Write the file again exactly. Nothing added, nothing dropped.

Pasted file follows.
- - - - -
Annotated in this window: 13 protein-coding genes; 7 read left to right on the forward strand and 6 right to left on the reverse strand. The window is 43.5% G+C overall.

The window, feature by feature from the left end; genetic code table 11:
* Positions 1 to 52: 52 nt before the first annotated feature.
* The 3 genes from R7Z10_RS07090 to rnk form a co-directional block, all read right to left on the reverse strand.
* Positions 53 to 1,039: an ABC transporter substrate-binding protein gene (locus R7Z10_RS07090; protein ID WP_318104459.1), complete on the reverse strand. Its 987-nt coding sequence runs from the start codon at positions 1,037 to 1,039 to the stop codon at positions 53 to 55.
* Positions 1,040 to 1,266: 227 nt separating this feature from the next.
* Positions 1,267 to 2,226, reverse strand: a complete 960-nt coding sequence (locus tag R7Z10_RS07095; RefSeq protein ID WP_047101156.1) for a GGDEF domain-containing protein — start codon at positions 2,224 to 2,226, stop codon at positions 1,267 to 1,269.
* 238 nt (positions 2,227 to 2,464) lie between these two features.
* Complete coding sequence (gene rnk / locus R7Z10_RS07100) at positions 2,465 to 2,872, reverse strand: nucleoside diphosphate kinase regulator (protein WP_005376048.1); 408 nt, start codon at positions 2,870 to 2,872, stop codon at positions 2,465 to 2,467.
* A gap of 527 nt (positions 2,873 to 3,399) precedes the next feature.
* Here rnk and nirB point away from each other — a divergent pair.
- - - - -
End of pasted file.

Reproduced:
Annotated in this window: 13 protein-coding genes; 7 read left to right on the forward strand and 6 right to left on the reverse strand. The window is 43.5% G+C overall.

The window, feature by feature from the left end; genetic code table 11:
* Positions 1 to 52: 52 nt before the first annotated feature.
* The 3 genes from R7Z10_RS07090 to rnk form a co-directional block, all read right to left on the reverse strand.
* Positions 53 to 1,039: an ABC transporter substrate-binding protein gene (locus R7Z10_RS07090; protein ID WP_318104459.1), complete on the reverse strand. Its 987-nt coding sequence runs from the start codon at positions 1,037 to 1,039 to the stop codon at positions 53 to 55.
* Positions 1,040 to 1,266: 227 nt separating this feature from the next.
* Positions 1,267 to 2,226, reverse strand: a complete 960-nt coding sequence (locus tag R7Z10_RS07095; RefSeq protein ID WP_047101156.1) for a GGDEF domain-containing protein — start codon at positions 2,224 to 2,226, stop codon at positions 1,267 to 1,269.
* 238 nt (positions 2,227 to 2,464) lie between these two features.
* Complete coding sequence (gene rnk / locus R7Z10_RS07100) at positions 2,465 to 2,872, reverse strand: nucleoside diphosphate kinase regulator (protein WP_005376048.1); 408 nt, start codon at positions 2,870 to 2,872, stop codon at positions 2,465 to 2,467.
* A gap of 527 nt (positions 2,873 to 3,399) precedes the next feature.
* Here rnk and nirB point away from each other — a divergent pair.